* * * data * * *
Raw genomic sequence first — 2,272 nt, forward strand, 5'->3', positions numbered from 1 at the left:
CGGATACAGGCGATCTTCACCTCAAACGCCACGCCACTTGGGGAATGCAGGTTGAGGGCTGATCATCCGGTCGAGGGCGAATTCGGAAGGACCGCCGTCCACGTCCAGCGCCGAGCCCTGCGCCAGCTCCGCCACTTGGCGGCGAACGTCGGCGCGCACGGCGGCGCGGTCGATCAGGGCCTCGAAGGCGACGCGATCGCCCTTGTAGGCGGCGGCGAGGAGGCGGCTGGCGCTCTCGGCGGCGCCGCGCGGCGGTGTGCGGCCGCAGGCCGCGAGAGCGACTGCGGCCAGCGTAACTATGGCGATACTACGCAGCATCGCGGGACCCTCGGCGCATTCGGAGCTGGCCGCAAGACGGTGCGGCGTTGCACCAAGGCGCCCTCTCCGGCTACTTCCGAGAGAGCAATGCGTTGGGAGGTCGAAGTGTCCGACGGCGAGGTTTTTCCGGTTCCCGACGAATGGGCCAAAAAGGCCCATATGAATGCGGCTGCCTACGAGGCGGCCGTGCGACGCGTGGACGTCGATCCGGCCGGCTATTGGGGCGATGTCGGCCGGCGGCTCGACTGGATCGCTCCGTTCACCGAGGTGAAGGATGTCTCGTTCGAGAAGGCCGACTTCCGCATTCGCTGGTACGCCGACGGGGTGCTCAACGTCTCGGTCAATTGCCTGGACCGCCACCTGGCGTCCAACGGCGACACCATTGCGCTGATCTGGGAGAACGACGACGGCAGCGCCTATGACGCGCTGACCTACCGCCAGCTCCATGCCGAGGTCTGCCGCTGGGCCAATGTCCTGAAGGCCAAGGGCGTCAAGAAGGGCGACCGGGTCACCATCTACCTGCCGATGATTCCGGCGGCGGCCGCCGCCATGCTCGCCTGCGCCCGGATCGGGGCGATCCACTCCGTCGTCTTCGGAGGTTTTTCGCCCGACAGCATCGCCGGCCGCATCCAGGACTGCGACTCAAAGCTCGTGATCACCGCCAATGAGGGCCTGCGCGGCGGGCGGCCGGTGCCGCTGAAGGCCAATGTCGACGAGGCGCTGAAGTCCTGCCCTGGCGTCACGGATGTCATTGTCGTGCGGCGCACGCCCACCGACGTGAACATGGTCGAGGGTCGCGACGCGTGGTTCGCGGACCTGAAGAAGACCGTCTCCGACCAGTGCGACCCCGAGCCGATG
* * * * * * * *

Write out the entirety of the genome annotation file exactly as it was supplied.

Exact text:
Raw genomic sequence first — 2,272 nt, forward strand, 5'->3', positions numbered from 1 at the left:
CGGATACAGGCGATCTTCACCTCAAACGCCACGCCACTTGGGGAATGCAGGTTGAGGGCTGATCATCCGGTCGAGGGCGAATTCGGAAGGACCGCCGTCCACGTCCAGCGCCGAGCCCTGCGCCAGCTCCGCCACTTGGCGGCGAACGTCGGCGCGCACGGCGGCGCGGTCGATCAGGGCCTCGAAGGCGACGCGATCGCCCTTGTAGGCGGCGGCGAGGAGGCGGCTGGCGCTCTCGGCGGCGCCGCGCGGCGGTGTGCGGCCGCAGGCCGCGAGAGCGACTGCGGCCAGCGTAACTATGGCGATACTACGCAGCATCGCGGGACCCTCGGCGCATTCGGAGCTGGCCGCAAGACGGTGCGGCGTTGCACCAAGGCGCCCTCTCCGGCTACTTCCGAGAGAGCAATGCGTTGGGAGGTCGAAGTGTCCGACGGCGAGGTTTTTCCGGTTCCCGACGAATGGGCCAAAAAGGCCCATATGAATGCGGCTGCCTACGAGGCGGCCGTGCGACGCGTGGACGTCGATCCGGCCGGCTATTGGGGCGATGTCGGCCGGCGGCTCGACTGGATCGCTCCGTTCACCGAGGTGAAGGATGTCTCGTTCGAGAAGGCCGACTTCCGCATTCGCTGGTACGCCGACGGGGTGCTCAACGTCTCGGTCAATTGCCTGGACCGCCACCTGGCGTCCAACGGCGACACCATTGCGCTGATCTGGGAGAACGACGACGGCAGCGCCTATGACGCGCTGACCTACCGCCAGCTCCATGCCGAGGTCTGCCGCTGGGCCAATGTCCTGAAGGCCAAGGGCGTCAAGAAGGGCGACCGGGTCACCATCTACCTGCCGATGATTCCGGCGGCGGCCGCCGCCATGCTCGCCTGCGCCCGGATCGGGGCGATCCACTCCGTCGTCTTCGGAGGTTTTTCGCCCGACAGCATCGCCGGCCGCATCCAGGACTGCGACTCAAAGCTCGTGATCACCGCCAATGAGGGCCTGCGCGGCGGGCGGCCGGTGCCGCTGAAGGCCAATGTCGACGAGGCGCTGAAGTCCTGCCCTGGCGTCACGGATGTCATTGTCGTGCGGCGCACGCCCACCGACGTGAACATGGTCGAGGGTCGCGACGCGTGGTTCGCGGACCTGAAGAAGACCGTCTCCGACCAGTGCGACCCCGAGCCGATG